It’s officially autumn, which means it’s the time of year when the smell of pumpkin spice lattes is in the air. While most of us are aware of how sugary these coffee drinks are, many people don’t consider how pumpkin spice lattes impact your teeth. Drinking them in moderation is fine, but consuming them frequently can seriously harm your smile. Keep reading below as we examine how coffee affects your dental health and how you can minimize the damage.
What Does Coffee Do to Your Teeth?
Like virtually any drink besides water, coffee can promote the growth of bacteria in your mouth, especially if you put lots of creamer in yours. When oral bacteria feed on the sugar in the foods and drinks you consume, they leave behind a waste product containing acid that erodes the enamel of your teeth. This process is what causes cavities.
When the enamel is worn away, it exposes more of the layer underneath it, known as dentin. While enamel is often a whitish color, dentin is closer to yellow or brown. The thinner your enamel, the more dentin is revealed, resulting in discolored teeth.
Coffee is also rich in tannins, a chemical also found in tea and wine, that notoriously stains teeth. Even if your enamel isn’t eroded by the coffee, the tannins can still leave stains on the surface of your pearly whites.
Lastly, coffee contributes to halitosis, or bad breath, because of its thick scent and its tendency to stick to your tongue.
How to Enjoy Coffee Without Staining Your Teeth
If you simply can’t give up your morning cup of joe, you can prevent stains and other oral health problems by being smart about your coffee consumption. Limit the amount of sugar and creamer you add to it, as these ingredients speed up bacterial growth. Drinking your coffee all in one sitting rather than sipping it throughout the day can also prevent the buildup of bacteria. If you prefer iced coffee, drink it through a straw so that it doesn’t make as much direct contact with your teeth.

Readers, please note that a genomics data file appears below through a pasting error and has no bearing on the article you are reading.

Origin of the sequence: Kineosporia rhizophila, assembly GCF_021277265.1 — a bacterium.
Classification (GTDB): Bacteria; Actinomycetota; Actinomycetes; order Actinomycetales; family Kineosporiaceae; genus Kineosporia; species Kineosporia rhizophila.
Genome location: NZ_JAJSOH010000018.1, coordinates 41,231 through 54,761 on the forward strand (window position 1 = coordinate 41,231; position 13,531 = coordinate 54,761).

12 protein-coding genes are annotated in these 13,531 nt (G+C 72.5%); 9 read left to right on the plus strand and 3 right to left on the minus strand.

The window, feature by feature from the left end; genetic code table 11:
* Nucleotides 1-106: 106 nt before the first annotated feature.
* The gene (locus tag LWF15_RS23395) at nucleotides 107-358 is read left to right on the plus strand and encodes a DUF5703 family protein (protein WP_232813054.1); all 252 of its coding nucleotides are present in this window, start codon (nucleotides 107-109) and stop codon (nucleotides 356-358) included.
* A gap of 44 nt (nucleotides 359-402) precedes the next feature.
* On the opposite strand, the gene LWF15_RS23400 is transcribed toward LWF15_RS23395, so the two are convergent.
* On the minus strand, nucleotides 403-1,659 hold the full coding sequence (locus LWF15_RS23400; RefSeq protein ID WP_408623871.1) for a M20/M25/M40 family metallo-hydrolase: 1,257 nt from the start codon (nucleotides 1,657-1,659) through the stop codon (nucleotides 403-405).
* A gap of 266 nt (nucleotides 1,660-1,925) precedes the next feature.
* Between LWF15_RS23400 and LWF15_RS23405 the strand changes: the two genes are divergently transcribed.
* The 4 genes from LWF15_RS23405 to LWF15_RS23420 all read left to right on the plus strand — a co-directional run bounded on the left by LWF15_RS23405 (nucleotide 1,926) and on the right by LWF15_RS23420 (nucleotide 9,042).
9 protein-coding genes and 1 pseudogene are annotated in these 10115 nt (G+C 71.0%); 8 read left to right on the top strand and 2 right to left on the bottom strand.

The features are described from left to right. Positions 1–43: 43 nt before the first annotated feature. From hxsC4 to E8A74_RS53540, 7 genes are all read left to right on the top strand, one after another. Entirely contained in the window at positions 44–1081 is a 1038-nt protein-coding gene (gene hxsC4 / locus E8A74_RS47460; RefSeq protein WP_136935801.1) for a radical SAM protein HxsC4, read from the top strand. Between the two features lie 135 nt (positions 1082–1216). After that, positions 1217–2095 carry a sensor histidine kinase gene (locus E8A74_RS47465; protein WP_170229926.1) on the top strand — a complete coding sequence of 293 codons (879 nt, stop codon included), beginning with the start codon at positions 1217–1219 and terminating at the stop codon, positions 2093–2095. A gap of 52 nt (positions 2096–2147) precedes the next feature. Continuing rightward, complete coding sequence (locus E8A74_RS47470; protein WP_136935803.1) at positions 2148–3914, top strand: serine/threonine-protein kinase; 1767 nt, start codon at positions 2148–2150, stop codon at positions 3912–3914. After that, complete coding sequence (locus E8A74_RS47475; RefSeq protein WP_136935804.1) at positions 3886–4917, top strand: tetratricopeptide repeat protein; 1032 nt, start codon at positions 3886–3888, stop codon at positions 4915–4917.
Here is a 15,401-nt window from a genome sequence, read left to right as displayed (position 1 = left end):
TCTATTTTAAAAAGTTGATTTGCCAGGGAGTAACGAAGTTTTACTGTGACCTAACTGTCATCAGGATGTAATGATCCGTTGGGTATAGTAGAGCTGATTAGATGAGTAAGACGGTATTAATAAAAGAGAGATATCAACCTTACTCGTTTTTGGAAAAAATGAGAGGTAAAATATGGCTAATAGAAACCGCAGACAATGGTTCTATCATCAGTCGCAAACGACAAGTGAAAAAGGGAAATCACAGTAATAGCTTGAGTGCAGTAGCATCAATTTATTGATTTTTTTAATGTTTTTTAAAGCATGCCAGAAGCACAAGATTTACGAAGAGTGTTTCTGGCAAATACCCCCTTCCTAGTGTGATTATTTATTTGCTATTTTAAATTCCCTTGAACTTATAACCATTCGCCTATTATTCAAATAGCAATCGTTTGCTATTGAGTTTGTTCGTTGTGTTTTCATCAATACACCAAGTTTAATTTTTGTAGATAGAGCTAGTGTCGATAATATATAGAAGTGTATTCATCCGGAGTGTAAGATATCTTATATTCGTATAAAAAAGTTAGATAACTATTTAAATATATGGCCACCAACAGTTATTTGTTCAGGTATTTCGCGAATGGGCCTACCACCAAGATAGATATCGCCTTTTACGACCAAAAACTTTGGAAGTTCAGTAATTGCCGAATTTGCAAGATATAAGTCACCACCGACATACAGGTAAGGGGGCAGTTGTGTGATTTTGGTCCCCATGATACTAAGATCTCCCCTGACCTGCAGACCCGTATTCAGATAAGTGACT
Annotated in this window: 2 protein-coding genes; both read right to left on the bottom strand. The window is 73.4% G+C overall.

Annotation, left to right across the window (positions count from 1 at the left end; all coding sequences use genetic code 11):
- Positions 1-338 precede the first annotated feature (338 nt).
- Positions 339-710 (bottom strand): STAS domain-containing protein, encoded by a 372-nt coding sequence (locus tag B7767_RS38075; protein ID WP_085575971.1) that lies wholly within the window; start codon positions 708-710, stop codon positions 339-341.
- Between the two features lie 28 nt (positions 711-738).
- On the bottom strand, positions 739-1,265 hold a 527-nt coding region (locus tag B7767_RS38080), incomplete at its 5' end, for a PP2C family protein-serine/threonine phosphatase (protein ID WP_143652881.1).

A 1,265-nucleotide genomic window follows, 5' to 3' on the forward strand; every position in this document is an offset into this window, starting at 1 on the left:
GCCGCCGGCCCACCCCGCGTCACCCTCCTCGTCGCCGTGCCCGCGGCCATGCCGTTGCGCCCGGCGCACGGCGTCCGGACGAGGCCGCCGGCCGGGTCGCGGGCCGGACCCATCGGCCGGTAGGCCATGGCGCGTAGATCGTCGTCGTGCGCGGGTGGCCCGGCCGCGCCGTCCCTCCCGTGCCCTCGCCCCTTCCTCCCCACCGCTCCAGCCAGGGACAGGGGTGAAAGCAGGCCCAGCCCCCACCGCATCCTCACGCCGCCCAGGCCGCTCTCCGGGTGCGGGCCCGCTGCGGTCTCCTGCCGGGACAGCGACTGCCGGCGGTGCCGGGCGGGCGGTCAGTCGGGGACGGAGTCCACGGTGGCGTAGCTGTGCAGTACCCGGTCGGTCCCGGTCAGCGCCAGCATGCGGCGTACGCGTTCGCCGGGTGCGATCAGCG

After finishing your coffee, drink a glass of water to rinse out your mouth. Brush your teeth, but wait about half an hour. Since coffee is acidic, not waiting long enough for your teeth to remineralize afterward can weaken your enamel. Eating raw, fibrous vegetables like carrots or celery after coffee can freshen your breath and naturally clean your teeth by breaking down bacteria.
There’s nothing wrong with enjoying a delicious pumpkin spice latte or two at this time of year. Just keep in mind that moderation is key. Additionally, don’t forget to brush and floss every day and visit your dentist for a checkup twice a year.
About the Practice
At Brown & Nawrocki Restorative and Cosmetic Dentistry, we pride ourselves on providing world-class dental care. Dr. Andrew Nawrocki and Dr. Kimberly Dennis are both dedicated to constantly perfecting their skills with extensive continuing education courses. If you would like to learn more about how you can improve your oral health through your diet, visit their website or call their office at 386-677-1046.